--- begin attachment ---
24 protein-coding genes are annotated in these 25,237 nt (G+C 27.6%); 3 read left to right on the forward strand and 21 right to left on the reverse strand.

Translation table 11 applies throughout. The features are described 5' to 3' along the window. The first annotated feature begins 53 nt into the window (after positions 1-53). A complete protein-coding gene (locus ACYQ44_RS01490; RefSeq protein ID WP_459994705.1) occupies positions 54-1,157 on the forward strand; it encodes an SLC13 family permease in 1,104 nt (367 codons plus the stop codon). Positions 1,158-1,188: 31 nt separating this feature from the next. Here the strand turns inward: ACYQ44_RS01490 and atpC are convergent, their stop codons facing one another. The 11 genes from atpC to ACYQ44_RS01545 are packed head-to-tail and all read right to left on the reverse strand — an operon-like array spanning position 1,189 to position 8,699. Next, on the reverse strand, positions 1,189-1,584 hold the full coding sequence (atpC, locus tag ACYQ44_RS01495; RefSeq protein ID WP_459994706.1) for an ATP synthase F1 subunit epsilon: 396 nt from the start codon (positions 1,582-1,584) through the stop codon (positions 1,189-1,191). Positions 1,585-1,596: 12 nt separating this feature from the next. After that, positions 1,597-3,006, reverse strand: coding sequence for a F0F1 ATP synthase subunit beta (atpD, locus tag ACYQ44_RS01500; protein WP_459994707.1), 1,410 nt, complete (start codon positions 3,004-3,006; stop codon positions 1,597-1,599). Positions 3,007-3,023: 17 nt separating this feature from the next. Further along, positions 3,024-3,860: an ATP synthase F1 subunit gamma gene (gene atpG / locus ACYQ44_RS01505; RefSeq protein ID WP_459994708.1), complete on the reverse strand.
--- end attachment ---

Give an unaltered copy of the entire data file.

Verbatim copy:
24 protein-coding genes are annotated in these 25,237 nt (G+C 27.6%); 3 read left to right on the forward strand and 21 right to left on the reverse strand.

Translation table 11 applies throughout. The features are described 5' to 3' along the window. The first annotated feature begins 53 nt into the window (after positions 1-53). A complete protein-coding gene (locus ACYQ44_RS01490; RefSeq protein ID WP_459994705.1) occupies positions 54-1,157 on the forward strand; it encodes an SLC13 family permease in 1,104 nt (367 codons plus the stop codon). Positions 1,158-1,188: 31 nt separating this feature from the next. Here the strand turns inward: ACYQ44_RS01490 and atpC are convergent, their stop codons facing one another. The 11 genes from atpC to ACYQ44_RS01545 are packed head-to-tail and all read right to left on the reverse strand — an operon-like array spanning position 1,189 to position 8,699. Next, on the reverse strand, positions 1,189-1,584 hold the full coding sequence (atpC, locus tag ACYQ44_RS01495; RefSeq protein ID WP_459994706.1) for an ATP synthase F1 subunit epsilon: 396 nt from the start codon (positions 1,582-1,584) through the stop codon (positions 1,189-1,191). Positions 1,585-1,596: 12 nt separating this feature from the next. After that, positions 1,597-3,006, reverse strand: coding sequence for a F0F1 ATP synthase subunit beta (atpD, locus tag ACYQ44_RS01500; protein WP_459994707.1), 1,410 nt, complete (start codon positions 3,004-3,006; stop codon positions 1,597-1,599). Positions 3,007-3,023: 17 nt separating this feature from the next. Further along, positions 3,024-3,860: an ATP synthase F1 subunit gamma gene (gene atpG / locus ACYQ44_RS01505; RefSeq protein ID WP_459994708.1), complete on the reverse strand.